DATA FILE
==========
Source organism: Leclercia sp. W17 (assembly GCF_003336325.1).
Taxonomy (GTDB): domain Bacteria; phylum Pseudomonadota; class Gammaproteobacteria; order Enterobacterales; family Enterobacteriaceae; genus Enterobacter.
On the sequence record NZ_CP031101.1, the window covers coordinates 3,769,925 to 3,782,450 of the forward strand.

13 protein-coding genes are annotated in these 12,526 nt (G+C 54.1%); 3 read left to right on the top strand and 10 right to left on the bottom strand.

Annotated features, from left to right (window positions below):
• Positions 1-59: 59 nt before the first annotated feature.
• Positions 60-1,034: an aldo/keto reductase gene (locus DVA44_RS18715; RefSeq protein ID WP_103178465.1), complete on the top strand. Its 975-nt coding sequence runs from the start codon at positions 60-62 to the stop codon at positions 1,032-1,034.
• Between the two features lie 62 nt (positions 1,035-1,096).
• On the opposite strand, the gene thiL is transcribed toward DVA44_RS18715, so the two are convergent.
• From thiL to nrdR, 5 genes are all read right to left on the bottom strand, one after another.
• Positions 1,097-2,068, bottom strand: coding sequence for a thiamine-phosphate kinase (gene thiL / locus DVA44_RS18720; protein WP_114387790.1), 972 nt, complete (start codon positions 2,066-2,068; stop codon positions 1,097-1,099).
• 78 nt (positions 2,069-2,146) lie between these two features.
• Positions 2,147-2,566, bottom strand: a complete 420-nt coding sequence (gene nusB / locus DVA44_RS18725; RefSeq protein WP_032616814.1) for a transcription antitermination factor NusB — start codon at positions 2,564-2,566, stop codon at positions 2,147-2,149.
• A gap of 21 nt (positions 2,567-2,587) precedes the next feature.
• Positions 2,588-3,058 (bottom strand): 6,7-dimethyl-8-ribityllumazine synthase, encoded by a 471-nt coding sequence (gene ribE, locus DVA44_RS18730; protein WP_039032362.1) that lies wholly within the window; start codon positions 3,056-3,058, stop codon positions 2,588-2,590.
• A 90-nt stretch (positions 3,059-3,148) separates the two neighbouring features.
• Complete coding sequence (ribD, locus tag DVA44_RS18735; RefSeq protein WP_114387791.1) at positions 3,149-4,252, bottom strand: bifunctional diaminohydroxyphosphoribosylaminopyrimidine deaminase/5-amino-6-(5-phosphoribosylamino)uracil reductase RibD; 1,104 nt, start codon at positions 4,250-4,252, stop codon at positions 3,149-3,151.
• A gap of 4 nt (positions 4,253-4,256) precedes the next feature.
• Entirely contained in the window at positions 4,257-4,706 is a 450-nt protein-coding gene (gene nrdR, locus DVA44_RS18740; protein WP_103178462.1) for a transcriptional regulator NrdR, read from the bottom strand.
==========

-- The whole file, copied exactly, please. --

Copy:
Source organism: Leclercia sp. W17 (assembly GCF_003336325.1).
Taxonomy (GTDB): domain Bacteria; phylum Pseudomonadota; class Gammaproteobacteria; order Enterobacterales; family Enterobacteriaceae; genus Enterobacter.
On the sequence record NZ_CP031101.1, the window covers coordinates 3,769,925 to 3,782,450 of the forward strand.

13 protein-coding genes are annotated in these 12,526 nt (G+C 54.1%); 3 read left to right on the top strand and 10 right to left on the bottom strand.

Annotated features, from left to right (window positions below):
• Positions 1-59: 59 nt before the first annotated feature.
• Positions 60-1,034: an aldo/keto reductase gene (locus DVA44_RS18715; RefSeq protein ID WP_103178465.1), complete on the top strand. Its 975-nt coding sequence runs from the start codon at positions 60-62 to the stop codon at positions 1,032-1,034.
• Between the two features lie 62 nt (positions 1,035-1,096).
• On the opposite strand, the gene thiL is transcribed toward DVA44_RS18715, so the two are convergent.
• From thiL to nrdR, 5 genes are all read right to left on the bottom strand, one after another.
• Positions 1,097-2,068, bottom strand: coding sequence for a thiamine-phosphate kinase (gene thiL / locus DVA44_RS18720; protein WP_114387790.1), 972 nt, complete (start codon positions 2,066-2,068; stop codon positions 1,097-1,099).
• 78 nt (positions 2,069-2,146) lie between these two features.
• Positions 2,147-2,566, bottom strand: a complete 420-nt coding sequence (gene nusB / locus DVA44_RS18725; RefSeq protein WP_032616814.1) for a transcription antitermination factor NusB — start codon at positions 2,564-2,566, stop codon at positions 2,147-2,149.
• A gap of 21 nt (positions 2,567-2,587) precedes the next feature.
• Positions 2,588-3,058 (bottom strand): 6,7-dimethyl-8-ribityllumazine synthase, encoded by a 471-nt coding sequence (gene ribE, locus DVA44_RS18730; protein WP_039032362.1) that lies wholly within the window; start codon positions 3,056-3,058, stop codon positions 2,588-2,590.
• A 90-nt stretch (positions 3,059-3,148) separates the two neighbouring features.
• Complete coding sequence (ribD, locus tag DVA44_RS18735; RefSeq protein WP_114387791.1) at positions 3,149-4,252, bottom strand: bifunctional diaminohydroxyphosphoribosylaminopyrimidine deaminase/5-amino-6-(5-phosphoribosylamino)uracil reductase RibD; 1,104 nt, start codon at positions 4,250-4,252, stop codon at positions 3,149-3,151.
• A gap of 4 nt (positions 4,253-4,256) precedes the next feature.
• Entirely contained in the window at positions 4,257-4,706 is a 450-nt protein-coding gene (gene nrdR, locus DVA44_RS18740; protein WP_103178462.1) for a transcriptional regulator NrdR, read from the bottom strand.